Shorter proves himself to be genuine article in the marathon


2 min
Shorter proves himself to be genuine article in the marathon

For the third time, an American won the Marathon and, for the third time, someone got into the stadium ahead of the winner.

Back in 1904, Thomas Hicks had been leading the race, only for an imposter to jump on to the track just before the athletes reached the stadium. As he ran in, the fans assumed him to be the leading athlete and cheered his performance, before he was spotted for a joker. But that was 68 years ear;oer, and few imagined that history was about to repeat itself. But it did.

This time around, the man leading the race was Frank Shorter. He was the pre-eminent distance runner in the United States, having qualified for the 1968 Olympic Games at 5000m and competing in Munich at 10,000m. But it was in the Marathon that he was to achieve his greatest success. Shorter had broken away from the pack nine miles from the end, and was leading the race as it reached it closing minutes. But, just as in 1904, a spectator managed to get on to the course a little way in front of him and run into the stadium.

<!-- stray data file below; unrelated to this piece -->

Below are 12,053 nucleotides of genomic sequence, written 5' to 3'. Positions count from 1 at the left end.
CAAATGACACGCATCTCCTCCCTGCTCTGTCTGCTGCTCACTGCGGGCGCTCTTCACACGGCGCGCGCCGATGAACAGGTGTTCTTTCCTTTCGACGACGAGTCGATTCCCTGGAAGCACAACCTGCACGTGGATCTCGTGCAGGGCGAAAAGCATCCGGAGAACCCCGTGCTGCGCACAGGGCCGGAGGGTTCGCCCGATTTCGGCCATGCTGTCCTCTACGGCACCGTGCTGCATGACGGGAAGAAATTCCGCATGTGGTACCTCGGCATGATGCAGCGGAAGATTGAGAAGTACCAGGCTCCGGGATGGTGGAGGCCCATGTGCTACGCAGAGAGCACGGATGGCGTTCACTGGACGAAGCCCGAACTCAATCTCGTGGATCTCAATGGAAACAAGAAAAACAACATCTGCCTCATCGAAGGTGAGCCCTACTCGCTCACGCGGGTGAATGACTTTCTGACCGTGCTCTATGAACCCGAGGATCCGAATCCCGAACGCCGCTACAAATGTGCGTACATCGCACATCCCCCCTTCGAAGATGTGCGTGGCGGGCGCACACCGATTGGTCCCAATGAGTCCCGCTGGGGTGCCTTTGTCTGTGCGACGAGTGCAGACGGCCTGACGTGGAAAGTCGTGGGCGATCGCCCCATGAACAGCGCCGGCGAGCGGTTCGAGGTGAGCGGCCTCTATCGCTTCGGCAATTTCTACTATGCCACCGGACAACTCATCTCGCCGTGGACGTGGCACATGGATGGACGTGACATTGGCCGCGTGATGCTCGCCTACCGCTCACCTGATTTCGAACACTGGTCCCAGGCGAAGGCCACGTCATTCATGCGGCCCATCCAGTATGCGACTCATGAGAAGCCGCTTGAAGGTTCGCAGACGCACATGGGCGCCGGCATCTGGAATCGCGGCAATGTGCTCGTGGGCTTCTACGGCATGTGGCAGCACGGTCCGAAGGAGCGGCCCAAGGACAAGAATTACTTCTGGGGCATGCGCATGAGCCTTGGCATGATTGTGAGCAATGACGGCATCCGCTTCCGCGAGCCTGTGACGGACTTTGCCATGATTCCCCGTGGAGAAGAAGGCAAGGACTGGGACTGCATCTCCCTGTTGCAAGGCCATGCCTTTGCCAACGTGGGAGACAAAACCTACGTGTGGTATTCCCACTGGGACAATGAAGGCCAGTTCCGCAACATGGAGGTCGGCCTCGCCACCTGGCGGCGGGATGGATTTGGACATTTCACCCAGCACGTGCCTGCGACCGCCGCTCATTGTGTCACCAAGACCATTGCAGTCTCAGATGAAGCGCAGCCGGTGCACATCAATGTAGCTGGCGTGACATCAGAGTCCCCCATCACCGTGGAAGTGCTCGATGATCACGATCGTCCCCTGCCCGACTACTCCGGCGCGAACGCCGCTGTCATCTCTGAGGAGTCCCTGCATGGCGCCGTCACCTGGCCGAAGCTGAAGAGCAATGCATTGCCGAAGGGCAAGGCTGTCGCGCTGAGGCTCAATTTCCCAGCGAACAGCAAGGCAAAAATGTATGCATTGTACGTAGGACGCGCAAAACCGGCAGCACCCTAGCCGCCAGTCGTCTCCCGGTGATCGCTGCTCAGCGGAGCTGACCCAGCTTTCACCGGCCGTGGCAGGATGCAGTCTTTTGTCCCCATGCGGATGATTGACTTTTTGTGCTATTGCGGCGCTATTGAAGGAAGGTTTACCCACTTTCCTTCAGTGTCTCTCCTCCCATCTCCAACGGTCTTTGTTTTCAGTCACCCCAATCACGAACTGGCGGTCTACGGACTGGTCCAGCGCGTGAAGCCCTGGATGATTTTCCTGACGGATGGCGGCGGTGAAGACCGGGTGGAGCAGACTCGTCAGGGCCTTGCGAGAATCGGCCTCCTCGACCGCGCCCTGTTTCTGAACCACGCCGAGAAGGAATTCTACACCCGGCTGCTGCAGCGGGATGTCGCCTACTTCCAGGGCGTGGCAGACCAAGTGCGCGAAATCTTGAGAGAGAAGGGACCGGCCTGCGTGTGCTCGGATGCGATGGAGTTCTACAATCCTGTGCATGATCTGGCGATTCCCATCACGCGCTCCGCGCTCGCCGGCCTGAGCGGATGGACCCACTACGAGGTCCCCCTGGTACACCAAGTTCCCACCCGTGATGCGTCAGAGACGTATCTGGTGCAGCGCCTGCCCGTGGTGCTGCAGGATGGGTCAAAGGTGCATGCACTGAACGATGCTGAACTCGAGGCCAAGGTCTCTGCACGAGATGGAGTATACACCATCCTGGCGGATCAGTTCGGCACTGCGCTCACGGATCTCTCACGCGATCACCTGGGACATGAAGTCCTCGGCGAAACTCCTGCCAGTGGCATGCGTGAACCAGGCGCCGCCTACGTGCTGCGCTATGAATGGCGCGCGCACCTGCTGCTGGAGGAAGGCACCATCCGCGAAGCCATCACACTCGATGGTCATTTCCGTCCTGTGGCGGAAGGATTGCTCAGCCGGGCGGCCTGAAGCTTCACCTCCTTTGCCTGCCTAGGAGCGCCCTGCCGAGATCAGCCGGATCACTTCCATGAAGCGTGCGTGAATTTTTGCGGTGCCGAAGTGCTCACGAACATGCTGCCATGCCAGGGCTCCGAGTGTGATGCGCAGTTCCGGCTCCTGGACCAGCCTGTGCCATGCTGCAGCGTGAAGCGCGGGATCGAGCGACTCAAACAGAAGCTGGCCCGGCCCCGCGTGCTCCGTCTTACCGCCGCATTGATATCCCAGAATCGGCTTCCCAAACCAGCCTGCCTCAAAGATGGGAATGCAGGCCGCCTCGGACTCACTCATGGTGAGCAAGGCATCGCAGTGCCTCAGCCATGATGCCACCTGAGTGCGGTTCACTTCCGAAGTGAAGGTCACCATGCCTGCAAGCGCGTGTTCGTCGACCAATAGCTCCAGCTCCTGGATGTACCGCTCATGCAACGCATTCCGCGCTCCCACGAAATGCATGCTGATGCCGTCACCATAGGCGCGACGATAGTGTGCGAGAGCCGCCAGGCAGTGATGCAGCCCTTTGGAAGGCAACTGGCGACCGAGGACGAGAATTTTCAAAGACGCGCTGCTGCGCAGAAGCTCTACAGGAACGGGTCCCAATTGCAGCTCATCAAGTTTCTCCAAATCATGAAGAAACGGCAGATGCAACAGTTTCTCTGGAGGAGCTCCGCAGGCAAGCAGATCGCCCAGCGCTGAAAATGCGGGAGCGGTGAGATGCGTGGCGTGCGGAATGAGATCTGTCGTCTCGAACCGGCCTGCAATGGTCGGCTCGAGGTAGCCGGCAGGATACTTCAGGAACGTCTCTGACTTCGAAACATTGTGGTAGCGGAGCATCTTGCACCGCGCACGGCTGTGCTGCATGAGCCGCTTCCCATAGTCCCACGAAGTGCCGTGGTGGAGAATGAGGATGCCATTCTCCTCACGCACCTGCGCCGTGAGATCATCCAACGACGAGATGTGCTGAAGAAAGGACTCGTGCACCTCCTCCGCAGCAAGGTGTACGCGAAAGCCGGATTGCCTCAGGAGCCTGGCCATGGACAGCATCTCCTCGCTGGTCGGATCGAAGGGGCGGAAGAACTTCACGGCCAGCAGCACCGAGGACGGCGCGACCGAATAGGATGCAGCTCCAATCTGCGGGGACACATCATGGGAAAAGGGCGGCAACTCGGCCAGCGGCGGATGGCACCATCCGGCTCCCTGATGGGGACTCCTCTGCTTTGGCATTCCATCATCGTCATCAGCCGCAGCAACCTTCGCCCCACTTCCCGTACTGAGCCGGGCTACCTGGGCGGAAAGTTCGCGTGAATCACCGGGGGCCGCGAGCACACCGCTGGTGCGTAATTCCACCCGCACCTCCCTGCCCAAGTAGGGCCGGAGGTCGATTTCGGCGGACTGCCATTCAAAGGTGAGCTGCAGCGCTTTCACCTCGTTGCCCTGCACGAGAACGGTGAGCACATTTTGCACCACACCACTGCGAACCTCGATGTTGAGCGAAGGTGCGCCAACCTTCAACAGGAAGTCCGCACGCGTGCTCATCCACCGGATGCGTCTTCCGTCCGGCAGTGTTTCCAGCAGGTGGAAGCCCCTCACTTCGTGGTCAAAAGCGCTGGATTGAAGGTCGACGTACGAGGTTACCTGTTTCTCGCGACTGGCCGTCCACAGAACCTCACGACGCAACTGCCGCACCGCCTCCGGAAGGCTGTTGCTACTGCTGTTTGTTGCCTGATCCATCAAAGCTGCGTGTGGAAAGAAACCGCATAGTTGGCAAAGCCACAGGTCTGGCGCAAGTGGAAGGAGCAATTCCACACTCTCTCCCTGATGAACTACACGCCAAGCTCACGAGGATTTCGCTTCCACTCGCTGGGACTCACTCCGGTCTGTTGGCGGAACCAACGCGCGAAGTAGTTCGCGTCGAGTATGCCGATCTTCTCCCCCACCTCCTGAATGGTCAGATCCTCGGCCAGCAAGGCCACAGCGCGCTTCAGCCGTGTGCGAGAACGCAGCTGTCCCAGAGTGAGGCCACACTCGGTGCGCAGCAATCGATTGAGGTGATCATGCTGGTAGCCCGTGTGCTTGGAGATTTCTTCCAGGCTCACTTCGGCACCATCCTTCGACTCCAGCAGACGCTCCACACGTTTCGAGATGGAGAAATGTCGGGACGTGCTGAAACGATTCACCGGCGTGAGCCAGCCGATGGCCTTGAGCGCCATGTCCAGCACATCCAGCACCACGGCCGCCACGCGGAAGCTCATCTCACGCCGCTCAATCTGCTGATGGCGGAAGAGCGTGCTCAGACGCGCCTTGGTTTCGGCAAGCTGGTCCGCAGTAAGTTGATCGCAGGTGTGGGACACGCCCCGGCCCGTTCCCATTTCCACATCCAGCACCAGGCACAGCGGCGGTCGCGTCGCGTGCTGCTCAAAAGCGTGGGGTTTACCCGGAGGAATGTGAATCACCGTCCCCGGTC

At first, the man was applauded, but then it became clear that he was a cheat and that he was being apprehended by staff Offended and upset, the crowd inside the Olympic Stadium began to boo – and that was the moment when Shorter entered the arena.

After running for 26 miles, he was bemused – nobody had told him about the imposter and he had been expecting to hear applause, rather than the catcalls that rained down. An American TV commentator famously boomed “He's a fraud, Frank,” a statement that Shorter didn't hear but which has entertained sports fans for years since.

Moments later, though, as the imposter was taken away the applause began, and Shorter was cheered to the end of the race. Behind him, Mamo Wolde took bronze with the fastest marathon time of his glittering career, achieved at the age of 40.

Shorter won silver in Montreal years later, and his running exploits are credited as one of the reasons behind the boom in running in America during the 1970s. He later became the Chairman of the US Anti-Doping Agency.

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